5 Tips to Lower Your Blood Pressure

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Managing your blood pressure would help lower your risk for serious health problems. Here are five tips to lower blood pressure.
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Hypertension—also known as high blood pressure, is one of the leading causes of morbidity and mortality worldwide. According to CDC, it is estimated that nearly half of adults in the United States (108 million, or 45%) have hypertension, and nearly half a million U.S. deaths in 2017 included hypertension as a primary or contributing cause.

What causes high blood pressure?

Non-modifiable risk factors include a family history of hypertension, age over 65, and other comorbidities such as diabetes or kidney disease. On the other hand, modifiable risk factors include unhealthy diet, physical inactivity, smoking, and excessive alcohol consumption, and being overweight or obese.

How do we diagnose high blood pressure?

Stage 1 Hypertension is defined as a systolic blood pressure of ≥ 130 mm Hg or a diastolic blood pressure of ≥ 80 mm Hg. Doctors will likely need at least three separate blood pressure readings before diagnosing you with high blood pressure.

blood pressure categories

What happens if my blood pressure remains high?

Hypertension is known to be a “silent killer” because it usually has no symptoms. If blood pressure remains high without intervention, it may complicate and damage other organs such as your heart, brain, kidneys, and eyes.

The American Heart Association recently released stated that patients with Stage 1 Hypertension are common among young and middle-aged adults and that majority will progress to Stage 2 Hypertension if blood pressure remains poorly controlled. Also, among middle-aged adults, every 20–mmHg increase in systolic blood pressure is associated with a doubling in the rate of death resulting from stroke, ischemic heart disease, and other vascular causes.

Managing your blood pressure would help lower your risk for serious health problems. Here are five tips to lower blood pressure:

1. Adopt a DASH diet

Dietary Approaches to Stop Hypertension (DASH) diet focuses on cutting or limiting salt, sugar, refined carbohydrates, and red meat intake and concentrating on fruits, vegetables, fish, whole grain, nuts, and low-fat dairy foods. In addition to the DASH diet, cutting fast food helps lower sodium intake and cholesterol, too.

2. Drink alcohol in moderation

Limiting alcohol intake to no more than two drinks a day for men and one drink a day for women is recommended. Better yet, just drink water.

3. Increase physical activity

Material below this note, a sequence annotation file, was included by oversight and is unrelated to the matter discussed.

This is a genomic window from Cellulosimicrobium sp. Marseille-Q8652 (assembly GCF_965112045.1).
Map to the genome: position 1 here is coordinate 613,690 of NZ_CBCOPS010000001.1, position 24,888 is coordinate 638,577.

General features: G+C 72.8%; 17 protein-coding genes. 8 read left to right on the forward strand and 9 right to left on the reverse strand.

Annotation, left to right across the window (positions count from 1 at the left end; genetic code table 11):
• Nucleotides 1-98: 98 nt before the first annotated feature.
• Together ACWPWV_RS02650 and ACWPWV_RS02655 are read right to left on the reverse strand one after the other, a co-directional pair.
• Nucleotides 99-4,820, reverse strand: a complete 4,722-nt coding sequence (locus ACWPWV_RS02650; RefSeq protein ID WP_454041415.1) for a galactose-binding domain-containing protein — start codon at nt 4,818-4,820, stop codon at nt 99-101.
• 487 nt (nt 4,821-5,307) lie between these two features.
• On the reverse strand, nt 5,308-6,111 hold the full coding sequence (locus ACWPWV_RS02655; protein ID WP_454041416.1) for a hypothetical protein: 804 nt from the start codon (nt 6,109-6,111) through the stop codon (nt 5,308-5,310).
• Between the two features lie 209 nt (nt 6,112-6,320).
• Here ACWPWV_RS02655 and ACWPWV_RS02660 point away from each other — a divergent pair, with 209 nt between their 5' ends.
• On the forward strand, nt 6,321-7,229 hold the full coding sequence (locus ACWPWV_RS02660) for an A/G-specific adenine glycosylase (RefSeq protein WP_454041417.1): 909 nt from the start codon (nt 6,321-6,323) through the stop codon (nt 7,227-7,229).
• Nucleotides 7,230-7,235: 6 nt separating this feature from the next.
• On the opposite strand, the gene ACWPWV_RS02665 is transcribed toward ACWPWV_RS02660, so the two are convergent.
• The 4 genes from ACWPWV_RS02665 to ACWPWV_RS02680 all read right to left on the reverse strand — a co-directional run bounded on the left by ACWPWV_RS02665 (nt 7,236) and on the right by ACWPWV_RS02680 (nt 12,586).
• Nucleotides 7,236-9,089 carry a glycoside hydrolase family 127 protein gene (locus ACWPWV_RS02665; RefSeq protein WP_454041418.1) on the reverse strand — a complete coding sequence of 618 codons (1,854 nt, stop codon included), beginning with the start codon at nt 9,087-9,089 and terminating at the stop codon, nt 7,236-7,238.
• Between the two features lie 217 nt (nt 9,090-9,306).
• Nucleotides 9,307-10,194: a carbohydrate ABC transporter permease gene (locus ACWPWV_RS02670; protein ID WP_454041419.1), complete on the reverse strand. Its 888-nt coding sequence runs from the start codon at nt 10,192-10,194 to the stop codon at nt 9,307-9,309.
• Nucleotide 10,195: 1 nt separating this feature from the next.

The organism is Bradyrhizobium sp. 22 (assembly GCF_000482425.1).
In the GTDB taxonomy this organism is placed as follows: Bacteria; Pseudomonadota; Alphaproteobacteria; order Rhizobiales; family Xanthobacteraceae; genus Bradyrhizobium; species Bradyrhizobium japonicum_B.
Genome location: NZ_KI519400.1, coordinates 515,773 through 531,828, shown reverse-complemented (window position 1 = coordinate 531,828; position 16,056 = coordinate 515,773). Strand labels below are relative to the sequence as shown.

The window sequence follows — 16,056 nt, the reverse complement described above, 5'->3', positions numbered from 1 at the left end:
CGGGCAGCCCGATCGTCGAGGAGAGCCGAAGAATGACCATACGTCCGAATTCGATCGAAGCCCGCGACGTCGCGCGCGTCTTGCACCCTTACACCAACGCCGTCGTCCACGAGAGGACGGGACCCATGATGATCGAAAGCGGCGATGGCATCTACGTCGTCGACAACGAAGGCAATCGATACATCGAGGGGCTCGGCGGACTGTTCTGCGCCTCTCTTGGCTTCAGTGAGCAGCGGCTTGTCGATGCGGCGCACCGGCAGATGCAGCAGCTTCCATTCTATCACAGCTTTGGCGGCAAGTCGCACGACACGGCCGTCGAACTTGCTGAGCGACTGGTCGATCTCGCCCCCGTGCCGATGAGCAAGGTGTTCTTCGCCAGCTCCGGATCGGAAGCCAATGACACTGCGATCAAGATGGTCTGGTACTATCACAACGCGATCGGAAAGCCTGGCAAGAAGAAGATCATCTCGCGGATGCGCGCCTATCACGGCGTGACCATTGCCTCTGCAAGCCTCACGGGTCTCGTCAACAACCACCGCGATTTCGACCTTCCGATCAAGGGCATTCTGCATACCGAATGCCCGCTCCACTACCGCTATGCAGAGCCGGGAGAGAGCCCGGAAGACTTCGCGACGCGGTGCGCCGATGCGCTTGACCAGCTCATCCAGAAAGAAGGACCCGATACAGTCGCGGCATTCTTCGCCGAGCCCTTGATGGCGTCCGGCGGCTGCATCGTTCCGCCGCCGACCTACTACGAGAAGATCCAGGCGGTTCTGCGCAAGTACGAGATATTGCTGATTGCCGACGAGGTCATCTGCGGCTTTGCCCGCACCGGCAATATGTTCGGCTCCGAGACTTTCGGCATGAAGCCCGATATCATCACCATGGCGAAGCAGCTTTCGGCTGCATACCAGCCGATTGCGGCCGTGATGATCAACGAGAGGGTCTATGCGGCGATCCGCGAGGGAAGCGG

Doing aerobic exercises helps your heart to pump blood effectively. WHO also recommends increasing physical activity to 150-300 minutes of aerobic exercise or at least 75-150 minutes of high-intensity physical activity per week.

4. Remote blood pressure monitoring

The 2017 Hypertension Clinical Practice Guidelines recommended that the initial treatment recommendation for Stage 1 Hypertension, in the absence of diabetes or chronic kidney disease, is nonpharmacological lifestyle modification. The blood pressure measurement should be repeated at 3- to 6-month intervals.

Regular blood pressure monitoring helps your doctor assess if your treatment is working. The trick is to alarm yourself that 130 mmHg systolic blood pressure is high.

With traditional care, the stress of going to a clinic predisposes white-coat hypertension and can result in unnecessary medications. Self-monitoring, on the other hand, lacks immediate assistance from health care providers—a repeatedly elevated blood pressure reading at home is useless your doctor can guide you with interventions. Remote cardiac monitoring such as DrKumo’s smartwatch and blood pressure cuffs can greatly optimize interventions in reducing patient blood pressure compared to traditional care and self-monitoring alone.

5. Take antihypertensive medications

1 in 5 people is able to control their hypertension, according to WHO. This alarming fact emphasizes the importance of early detection of Stage 1 Hypertension and its potential to worsen clinical outcomes if blood pressure is uncontrolled. The current approach in treating hypertension includes:

  • Providing counseling on controlling weight;
  • Consuming a healthy diet;
  • Increasing physical activity;
  • Improving other modifiable risk factors; and
  • Blood pressure monitoring for up to 6 months.

If there is no reduction in blood pressure after six months of lifestyle modification, AHA recommends pharmacological treatment.


Hypertension is one of the leading causes of morbidity and mortality worldwide. Antihypertensive medications can be a powerful aid in lowering blood pressure. However, behavioral management which aims at more than two interventions, such as a combination of sodium reduction, weight loss, and remote blood pressure monitoring helps with blood pressure reduction and could help prevent the deadly consequences of hypertension.

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